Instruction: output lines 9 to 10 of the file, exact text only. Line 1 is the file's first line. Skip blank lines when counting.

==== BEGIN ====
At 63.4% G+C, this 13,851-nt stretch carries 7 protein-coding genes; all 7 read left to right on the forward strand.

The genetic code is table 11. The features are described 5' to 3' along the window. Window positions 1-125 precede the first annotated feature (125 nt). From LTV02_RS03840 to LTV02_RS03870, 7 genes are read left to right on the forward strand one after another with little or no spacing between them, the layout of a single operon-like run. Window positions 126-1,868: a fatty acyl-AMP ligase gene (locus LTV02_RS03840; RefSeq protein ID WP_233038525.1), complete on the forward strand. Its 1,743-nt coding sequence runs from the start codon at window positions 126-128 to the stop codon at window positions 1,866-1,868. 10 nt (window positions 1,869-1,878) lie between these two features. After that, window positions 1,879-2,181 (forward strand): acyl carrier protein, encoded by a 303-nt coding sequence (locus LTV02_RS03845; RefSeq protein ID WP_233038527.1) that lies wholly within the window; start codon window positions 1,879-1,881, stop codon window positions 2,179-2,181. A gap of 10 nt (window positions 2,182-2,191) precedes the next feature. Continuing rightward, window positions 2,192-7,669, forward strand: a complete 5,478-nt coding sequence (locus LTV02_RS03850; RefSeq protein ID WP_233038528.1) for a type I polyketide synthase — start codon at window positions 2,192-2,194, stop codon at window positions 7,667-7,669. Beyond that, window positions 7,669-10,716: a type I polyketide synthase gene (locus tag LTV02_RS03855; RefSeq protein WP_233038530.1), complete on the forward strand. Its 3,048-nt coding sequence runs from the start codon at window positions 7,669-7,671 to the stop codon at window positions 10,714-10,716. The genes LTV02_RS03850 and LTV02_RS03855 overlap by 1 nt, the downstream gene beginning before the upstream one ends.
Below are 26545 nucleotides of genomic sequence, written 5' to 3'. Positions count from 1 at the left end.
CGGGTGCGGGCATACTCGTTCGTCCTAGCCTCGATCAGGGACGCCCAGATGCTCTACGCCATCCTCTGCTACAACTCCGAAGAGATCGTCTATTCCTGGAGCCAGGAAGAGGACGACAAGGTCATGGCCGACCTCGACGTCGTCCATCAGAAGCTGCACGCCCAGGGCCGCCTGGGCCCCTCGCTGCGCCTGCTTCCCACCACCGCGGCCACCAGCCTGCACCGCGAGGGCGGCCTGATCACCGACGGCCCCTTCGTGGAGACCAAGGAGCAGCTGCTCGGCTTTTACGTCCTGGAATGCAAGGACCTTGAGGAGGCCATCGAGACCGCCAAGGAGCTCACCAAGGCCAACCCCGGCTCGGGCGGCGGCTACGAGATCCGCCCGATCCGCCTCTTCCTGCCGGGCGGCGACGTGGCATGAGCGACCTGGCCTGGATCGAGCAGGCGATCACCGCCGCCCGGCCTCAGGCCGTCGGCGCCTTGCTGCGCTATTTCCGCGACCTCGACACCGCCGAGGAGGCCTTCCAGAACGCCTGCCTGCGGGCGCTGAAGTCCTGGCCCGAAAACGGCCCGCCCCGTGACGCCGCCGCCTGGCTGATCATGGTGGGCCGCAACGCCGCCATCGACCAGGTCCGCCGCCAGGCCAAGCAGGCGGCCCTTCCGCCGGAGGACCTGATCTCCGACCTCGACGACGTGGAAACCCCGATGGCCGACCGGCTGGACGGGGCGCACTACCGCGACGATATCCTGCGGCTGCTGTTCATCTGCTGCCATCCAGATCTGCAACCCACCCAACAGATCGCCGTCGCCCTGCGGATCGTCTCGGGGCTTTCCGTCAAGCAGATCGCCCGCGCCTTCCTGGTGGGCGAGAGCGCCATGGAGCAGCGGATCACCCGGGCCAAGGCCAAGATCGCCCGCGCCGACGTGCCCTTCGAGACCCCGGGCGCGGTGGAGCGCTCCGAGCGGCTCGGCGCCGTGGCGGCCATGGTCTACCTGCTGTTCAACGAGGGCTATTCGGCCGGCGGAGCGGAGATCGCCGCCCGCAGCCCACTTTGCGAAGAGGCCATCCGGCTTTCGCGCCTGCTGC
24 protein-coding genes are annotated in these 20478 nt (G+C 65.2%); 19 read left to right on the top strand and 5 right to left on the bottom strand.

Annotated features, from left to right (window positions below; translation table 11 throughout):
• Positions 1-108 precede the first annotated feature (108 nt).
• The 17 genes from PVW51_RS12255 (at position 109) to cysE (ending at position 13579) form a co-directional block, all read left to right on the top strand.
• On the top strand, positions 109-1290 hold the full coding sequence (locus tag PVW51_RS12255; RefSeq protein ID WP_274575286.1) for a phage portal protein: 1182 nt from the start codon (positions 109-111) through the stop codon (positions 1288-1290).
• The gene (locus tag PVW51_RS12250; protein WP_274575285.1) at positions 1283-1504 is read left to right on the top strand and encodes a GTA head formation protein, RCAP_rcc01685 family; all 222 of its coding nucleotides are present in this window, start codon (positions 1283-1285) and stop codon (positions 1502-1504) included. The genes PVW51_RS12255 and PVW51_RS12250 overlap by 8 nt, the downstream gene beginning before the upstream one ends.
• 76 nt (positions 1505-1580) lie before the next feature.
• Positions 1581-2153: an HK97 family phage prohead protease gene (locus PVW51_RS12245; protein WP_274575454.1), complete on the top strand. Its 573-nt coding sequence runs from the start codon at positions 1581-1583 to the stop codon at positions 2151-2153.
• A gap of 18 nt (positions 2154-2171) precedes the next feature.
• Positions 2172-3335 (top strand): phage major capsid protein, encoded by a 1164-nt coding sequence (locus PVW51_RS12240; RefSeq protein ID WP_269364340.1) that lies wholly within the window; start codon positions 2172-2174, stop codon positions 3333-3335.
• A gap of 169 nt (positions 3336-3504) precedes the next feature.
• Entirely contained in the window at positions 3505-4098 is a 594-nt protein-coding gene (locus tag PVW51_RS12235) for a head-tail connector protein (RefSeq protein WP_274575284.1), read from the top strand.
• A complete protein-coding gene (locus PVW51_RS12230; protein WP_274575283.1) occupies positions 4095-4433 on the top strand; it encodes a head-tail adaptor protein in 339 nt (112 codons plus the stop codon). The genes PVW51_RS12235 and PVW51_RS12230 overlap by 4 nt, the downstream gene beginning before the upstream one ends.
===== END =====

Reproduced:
• On the top strand, positions 109-1290 hold the full coding sequence (locus tag PVW51_RS12255; RefSeq protein ID WP_274575286.1) for a phage portal protein: 1182 nt from the start codon (positions 109-111) through the stop codon (positions 1288-1290).
• The gene (locus tag PVW51_RS12250; protein WP_274575285.1) at positions 1283-1504 is read left to right on the top strand and encodes a GTA head formation protein, RCAP_rcc01685 family; all 222 of its coding nucleotides are present in this window, start codon (positions 1283-1285) and stop codon (positions 1502-1504) included. The genes PVW51_RS12255 and PVW51_RS12250 overlap by 8 nt, the downstream gene beginning before the upstream one ends.